The Dynamic Duo didn’t completely disappear from network television, however. Six months after the ABC prime-time series faded from the air, the animated Batman-Superman Hour premiered on CBS’s Saturday morning schedule. This first animated version lasted two seasons. Batman and Robin surfaced again on ABC’s Super Friends in the fall of 1973. From February 1977 to September 1978 CBS aired The New Adventures of Batman with Adam West and Burt Ward providing the voices.

Batgirl (Yvonne Craig) was added in season three.

Casting Ward as Robin
from Cinefantastique Magazine “Batman Issue” [February 1994]

Looking for someone to play Robin was another matter entirely. The talent search seemed to take forever. “We weren’t having very much luck,” FitzSimans said. “We wanted to find somebody who had that very special Robin quality.

I was in my office. It was six o’ clock in the evening, and a phone call came from the cop at the gate at 20th Century Fox. He said, ‘There’s a young man out here who heard you were looking for a Robin, and he’d like to have a chance to see you. “I was so tired, I said ‘Look, tell him to have his agent contact me.’ The cop came back and said, ‘He doesn’t have an agent.’ “So I said, ‘Well, if he’s about 5’6″ or 7”, if he’s over eighteen but looks fifteen, has black curly hair, blue eyes and he’s athletic, send him in.’

I thought the cop would say, ‘Well, forget it.’ “The cop came back and said, “He says he’s twenty-one but looks sixteen. He has black curly hair, blue eyes, and says he has a brown belt in karate.’ “So Burton Gervis came into my office, and I nearly fell off my chair. Here was the personification of everything we were looking for visually.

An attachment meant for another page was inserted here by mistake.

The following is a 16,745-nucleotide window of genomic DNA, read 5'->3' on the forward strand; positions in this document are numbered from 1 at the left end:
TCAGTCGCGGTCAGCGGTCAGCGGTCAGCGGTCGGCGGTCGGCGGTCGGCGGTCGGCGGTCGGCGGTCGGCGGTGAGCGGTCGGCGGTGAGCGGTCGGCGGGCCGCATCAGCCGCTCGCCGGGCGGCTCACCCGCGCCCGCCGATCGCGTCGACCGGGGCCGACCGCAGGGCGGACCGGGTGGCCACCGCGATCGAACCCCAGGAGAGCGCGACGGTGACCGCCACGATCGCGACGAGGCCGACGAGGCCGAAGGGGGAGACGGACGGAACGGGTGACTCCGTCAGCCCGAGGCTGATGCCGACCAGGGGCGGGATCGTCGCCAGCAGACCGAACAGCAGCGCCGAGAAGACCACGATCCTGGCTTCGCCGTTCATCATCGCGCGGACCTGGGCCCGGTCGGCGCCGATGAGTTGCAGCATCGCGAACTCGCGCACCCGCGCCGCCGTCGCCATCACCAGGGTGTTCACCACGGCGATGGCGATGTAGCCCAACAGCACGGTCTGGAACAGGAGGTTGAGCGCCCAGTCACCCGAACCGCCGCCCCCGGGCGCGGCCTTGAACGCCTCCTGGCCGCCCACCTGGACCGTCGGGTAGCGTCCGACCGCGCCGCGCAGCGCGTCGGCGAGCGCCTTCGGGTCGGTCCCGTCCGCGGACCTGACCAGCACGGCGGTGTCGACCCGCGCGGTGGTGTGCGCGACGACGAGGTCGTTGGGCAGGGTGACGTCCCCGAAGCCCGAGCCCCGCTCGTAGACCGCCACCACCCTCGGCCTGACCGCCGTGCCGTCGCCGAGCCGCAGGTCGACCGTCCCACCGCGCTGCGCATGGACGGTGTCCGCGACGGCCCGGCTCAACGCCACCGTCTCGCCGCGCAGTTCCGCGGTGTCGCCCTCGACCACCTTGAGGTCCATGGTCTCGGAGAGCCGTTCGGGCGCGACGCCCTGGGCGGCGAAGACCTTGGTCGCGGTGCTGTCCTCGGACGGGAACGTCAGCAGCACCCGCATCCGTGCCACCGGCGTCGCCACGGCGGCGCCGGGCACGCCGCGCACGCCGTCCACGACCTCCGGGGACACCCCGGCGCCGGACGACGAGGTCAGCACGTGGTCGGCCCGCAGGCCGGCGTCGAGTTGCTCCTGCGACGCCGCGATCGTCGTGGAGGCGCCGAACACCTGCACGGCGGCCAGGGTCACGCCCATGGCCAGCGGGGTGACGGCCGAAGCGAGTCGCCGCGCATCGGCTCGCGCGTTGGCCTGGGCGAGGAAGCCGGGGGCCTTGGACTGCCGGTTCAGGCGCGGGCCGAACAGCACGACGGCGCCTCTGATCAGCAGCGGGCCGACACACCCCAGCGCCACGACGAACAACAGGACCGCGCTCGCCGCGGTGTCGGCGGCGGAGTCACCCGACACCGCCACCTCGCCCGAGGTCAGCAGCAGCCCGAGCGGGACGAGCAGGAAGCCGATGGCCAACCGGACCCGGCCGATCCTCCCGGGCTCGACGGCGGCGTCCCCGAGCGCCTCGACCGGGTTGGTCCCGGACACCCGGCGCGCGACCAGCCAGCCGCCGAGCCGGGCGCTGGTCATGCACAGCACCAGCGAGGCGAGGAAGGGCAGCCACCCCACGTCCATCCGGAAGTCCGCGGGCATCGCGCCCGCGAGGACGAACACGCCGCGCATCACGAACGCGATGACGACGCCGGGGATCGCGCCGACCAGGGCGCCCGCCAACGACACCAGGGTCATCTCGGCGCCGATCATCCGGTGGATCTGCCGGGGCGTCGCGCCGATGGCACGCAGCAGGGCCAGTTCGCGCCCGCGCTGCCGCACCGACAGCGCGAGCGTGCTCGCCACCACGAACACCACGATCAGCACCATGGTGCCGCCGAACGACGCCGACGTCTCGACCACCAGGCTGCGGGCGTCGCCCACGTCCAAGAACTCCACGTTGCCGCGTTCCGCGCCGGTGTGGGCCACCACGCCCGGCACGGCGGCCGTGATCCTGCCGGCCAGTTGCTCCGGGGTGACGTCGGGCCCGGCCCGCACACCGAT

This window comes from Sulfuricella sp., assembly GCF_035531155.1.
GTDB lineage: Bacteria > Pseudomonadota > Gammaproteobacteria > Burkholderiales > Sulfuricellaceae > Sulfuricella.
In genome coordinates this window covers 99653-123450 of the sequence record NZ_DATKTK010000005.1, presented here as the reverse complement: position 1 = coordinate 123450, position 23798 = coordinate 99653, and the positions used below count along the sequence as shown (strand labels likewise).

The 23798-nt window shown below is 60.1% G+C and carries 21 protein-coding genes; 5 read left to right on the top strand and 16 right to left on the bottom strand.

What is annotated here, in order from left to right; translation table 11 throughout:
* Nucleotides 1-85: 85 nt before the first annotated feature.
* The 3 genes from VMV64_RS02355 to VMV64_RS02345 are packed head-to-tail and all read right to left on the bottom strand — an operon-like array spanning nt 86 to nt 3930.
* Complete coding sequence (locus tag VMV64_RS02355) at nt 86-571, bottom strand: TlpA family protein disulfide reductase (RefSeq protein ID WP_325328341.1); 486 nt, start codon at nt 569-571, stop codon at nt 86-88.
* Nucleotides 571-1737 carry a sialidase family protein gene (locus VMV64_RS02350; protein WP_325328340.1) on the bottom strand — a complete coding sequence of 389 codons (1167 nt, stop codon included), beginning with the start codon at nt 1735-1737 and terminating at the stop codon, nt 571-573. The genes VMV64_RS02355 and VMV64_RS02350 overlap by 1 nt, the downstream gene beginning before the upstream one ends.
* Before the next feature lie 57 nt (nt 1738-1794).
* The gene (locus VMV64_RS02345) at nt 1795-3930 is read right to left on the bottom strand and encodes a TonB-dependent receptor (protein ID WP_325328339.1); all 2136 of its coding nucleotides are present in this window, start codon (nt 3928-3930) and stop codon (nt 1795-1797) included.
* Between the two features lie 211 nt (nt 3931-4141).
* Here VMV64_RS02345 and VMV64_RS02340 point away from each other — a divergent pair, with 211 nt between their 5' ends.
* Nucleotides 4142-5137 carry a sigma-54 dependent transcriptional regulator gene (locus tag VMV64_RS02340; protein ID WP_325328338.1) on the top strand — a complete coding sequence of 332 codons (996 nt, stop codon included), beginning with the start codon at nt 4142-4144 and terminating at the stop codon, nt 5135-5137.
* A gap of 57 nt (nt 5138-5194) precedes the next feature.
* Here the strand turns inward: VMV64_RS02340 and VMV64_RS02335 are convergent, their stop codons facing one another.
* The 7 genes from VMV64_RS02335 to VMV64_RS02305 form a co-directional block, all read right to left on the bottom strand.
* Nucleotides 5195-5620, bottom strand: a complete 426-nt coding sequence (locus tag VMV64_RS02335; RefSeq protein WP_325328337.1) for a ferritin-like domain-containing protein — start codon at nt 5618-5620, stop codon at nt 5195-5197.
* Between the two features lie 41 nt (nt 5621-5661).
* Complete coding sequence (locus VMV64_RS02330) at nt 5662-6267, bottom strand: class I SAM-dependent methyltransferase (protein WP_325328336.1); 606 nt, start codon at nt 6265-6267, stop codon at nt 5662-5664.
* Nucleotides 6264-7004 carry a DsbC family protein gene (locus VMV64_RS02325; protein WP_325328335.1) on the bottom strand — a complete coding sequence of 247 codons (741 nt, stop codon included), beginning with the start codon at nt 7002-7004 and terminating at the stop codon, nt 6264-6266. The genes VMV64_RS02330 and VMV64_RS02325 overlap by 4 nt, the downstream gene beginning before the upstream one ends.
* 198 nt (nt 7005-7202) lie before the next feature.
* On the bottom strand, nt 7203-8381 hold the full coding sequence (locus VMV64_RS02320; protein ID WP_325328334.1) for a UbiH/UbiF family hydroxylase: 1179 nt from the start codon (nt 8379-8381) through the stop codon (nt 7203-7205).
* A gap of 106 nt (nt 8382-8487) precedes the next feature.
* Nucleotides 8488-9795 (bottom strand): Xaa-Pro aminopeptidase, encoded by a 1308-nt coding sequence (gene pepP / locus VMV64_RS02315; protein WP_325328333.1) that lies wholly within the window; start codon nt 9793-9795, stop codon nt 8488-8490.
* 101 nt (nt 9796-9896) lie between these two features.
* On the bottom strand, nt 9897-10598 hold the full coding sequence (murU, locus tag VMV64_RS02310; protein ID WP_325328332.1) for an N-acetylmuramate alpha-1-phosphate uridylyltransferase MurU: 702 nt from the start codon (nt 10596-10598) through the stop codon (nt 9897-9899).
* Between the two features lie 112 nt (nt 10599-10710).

“I called Bill Dozier on the intercom and said, ‘Robin has just walked into my office.’ Bill said, ‘Are you out of your mind?’ I brought him into Bill’s office, and Dozier nearly fell off of his stool. So I tested him with Lyle Waggoner. He was it. He didn’t have to act.” Gervis was completely untrained as an actor, and the producers weren’t sure he would work out. So they asked Bob Butler, who they had just hired as director of the pilot, to interview him.

“We went off for an hour or so and we talked and read through the script.” said Butler. “I realized he was just a real primitive, nice guy. Primitive as far as acting techniques. He was a good athlete and had a real ingenuous quality. I think we talked openly about [his inexperience]. “As we talked about it and what he liked to do and what he felt comfortable doing – which was mainly the stunts, he loved physical action – I just realized as long as we didn’t make great demands on him, and he could kind of play himself, he would be very, very good for us. Which he was.

I went back to Dozier and FitzSimons and said ‘This guy’s great. He’s naturally kind of easy and innocent.”‘ Recalled Dozier, “We didn’t test any other boys. We just didn’t figure it was necessary. He was just perfect. He was a very eager kid, worked hard. He didn’t have a dime. He had been living on cashed-in pop bottles before he did Robin. And he was married and he was really on his uppers. It was a delight to see him sort of come alive.”

So Burton Gervis, at FitzSimons suggestion, changed his last name to his mother’s maiden name and became Burt Ward for the role of the energetic, over-eager sidekick to his super straight mentor.

The Dynamic Duo was born.

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End of transmission. About this author:  Bill Walko is an author and artist and the man behind He's been reading and drawing comics since he was 5 years old and hasn't stopped since. Read more from this author